Signals are one of Seq’s most important and useful features. Activating and combining signals can very quickly limit a search or query down to a narrow stream of relevant events.
The signal bar is the right-hand pane of the Seq UI where signals can be activated and deactivated. With just a few signals, everything is neatly organized there, but when the total number of signals is large, a few problems emerge:
The activated signals can be scrolled off-screen, making it difficult to quickly determine which filters are being applied to the current search or query,
The query list, beneath the signal list, can end up scrolled off-screen, making saved queries an oft-forgotten feature,
The editor pane that appears when editing a signal or query can end up scrolled off-screen, making it awkward to start editing a signal far down the list, and
There isn’t much space there to add new functionality without more scrolling or clutter.
Seq 2022.1 will have an updated signal bar design that addresses these issues. We’re really pleased with how it is coming together, so along with this sneak peak blog post, you can now download or docker pull a preview version of Seq 2022.1 and try it out!
Tool windows and the tab drawer
The first thing you’ll notice about the Seq 2022 UI is the addition of a tab drawer along the right-hand edge of the screen. Signals, queries, and other tool windows show up there when they’ve been collapsed:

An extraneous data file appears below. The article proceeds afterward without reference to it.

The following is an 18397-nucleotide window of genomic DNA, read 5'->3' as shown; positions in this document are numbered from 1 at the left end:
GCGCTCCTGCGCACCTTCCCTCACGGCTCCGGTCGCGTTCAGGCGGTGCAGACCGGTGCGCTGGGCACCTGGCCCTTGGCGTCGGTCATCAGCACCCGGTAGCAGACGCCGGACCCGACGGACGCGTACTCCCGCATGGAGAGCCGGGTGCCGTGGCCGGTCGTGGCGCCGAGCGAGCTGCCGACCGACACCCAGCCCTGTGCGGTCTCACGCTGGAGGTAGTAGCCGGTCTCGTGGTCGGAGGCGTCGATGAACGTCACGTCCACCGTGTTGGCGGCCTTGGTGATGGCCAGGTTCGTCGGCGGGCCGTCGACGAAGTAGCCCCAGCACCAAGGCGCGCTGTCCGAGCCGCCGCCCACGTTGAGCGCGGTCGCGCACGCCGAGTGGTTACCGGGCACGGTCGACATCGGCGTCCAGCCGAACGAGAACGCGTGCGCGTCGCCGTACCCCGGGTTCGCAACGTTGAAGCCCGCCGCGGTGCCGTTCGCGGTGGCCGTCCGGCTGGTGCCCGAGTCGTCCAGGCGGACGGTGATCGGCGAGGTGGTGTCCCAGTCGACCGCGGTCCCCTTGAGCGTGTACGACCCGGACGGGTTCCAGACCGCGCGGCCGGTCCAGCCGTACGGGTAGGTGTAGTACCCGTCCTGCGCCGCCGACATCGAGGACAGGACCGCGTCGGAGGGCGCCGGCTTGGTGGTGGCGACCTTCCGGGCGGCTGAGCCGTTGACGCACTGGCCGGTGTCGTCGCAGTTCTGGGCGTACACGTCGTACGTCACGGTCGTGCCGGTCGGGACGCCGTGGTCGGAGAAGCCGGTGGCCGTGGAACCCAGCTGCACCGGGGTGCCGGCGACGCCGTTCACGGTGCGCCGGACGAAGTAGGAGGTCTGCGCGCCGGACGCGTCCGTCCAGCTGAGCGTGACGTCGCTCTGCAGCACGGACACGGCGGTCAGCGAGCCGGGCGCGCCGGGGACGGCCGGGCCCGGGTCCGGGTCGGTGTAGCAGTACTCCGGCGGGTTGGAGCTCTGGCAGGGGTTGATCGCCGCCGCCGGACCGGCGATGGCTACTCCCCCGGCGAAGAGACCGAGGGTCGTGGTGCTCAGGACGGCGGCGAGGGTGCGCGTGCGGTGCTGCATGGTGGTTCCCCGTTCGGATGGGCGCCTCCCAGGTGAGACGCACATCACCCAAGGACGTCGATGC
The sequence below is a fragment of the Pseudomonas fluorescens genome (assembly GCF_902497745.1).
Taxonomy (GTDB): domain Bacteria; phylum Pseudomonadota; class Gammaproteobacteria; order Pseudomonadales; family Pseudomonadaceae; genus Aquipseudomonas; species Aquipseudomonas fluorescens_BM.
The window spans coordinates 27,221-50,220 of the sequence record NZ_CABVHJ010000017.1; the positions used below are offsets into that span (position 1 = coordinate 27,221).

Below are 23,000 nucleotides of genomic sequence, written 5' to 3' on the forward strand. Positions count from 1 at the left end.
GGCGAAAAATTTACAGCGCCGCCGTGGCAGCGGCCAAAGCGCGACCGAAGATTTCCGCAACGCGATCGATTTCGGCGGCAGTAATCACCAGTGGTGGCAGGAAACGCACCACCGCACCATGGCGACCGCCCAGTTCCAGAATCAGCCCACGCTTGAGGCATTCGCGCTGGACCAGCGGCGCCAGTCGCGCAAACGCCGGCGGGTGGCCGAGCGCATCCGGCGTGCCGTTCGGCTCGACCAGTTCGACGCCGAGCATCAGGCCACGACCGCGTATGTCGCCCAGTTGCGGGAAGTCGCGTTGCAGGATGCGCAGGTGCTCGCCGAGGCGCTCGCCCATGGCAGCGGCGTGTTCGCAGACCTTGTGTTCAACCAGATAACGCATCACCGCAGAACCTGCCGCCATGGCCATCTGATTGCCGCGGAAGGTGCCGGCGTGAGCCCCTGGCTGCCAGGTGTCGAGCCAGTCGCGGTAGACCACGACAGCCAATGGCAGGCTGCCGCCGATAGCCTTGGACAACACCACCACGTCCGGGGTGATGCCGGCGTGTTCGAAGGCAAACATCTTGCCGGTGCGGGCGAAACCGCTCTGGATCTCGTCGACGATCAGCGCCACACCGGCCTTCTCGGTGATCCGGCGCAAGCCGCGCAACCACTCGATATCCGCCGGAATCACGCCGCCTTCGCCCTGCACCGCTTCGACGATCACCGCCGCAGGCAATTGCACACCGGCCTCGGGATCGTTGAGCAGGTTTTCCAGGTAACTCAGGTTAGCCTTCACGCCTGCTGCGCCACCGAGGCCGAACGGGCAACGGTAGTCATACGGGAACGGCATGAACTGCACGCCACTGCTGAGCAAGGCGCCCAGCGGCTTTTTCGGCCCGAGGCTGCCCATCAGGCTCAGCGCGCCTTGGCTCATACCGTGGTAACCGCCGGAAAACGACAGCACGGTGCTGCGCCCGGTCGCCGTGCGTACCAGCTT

Clicking on one of the tool windows in the tab drawer will restore it into the signal bar:
Each tool window has its own content area and scrolls independently: you can keep the queries tool window on screen even when the signals window contains a large number of signals.
This new layout also neatly and consistently organizes features like the improved history window and the new variables window.
The editor window
When a signal or query is being edited, the editor appears as an independent tool window that you can keep on screen, or collapse to the tab drawer.
This makes working with complex signals (with long lists of filters) much more pleasant.
The editor has also been streamlined: you no longer need to click “ok” to apply changes to the signal or query title, or to any of the filters within a signal. We’re planning some further changes to the editor to better take advantage of the increased screen real estate available for it.
When a signal is activated, it now appears in a list beneath the search box:
This keeps all of the information about the scope of the current query – the date range and selected signals – in the one place. It’s much easier to tell which signals are applied at a glance, and clicking on a signal here will deactivate it, saving the need to scroll through a long signal list.
When can I get it?
A preview build of Seq 2022.1 is availble for Windows via the Seq downloads page, and you can grab a preview container for Docker/Linux by pulling the datalust/seq:preview tag.
We’re finishing up the release now, with a few small items yet to add and some polish to apply. If all goes to plan you’ll have an RTM build in your hands in late March 2022.
We’d very much appreciate your feedback on the changes, either here, on the discussion forum, or via our support email address. Thanks for taking a look!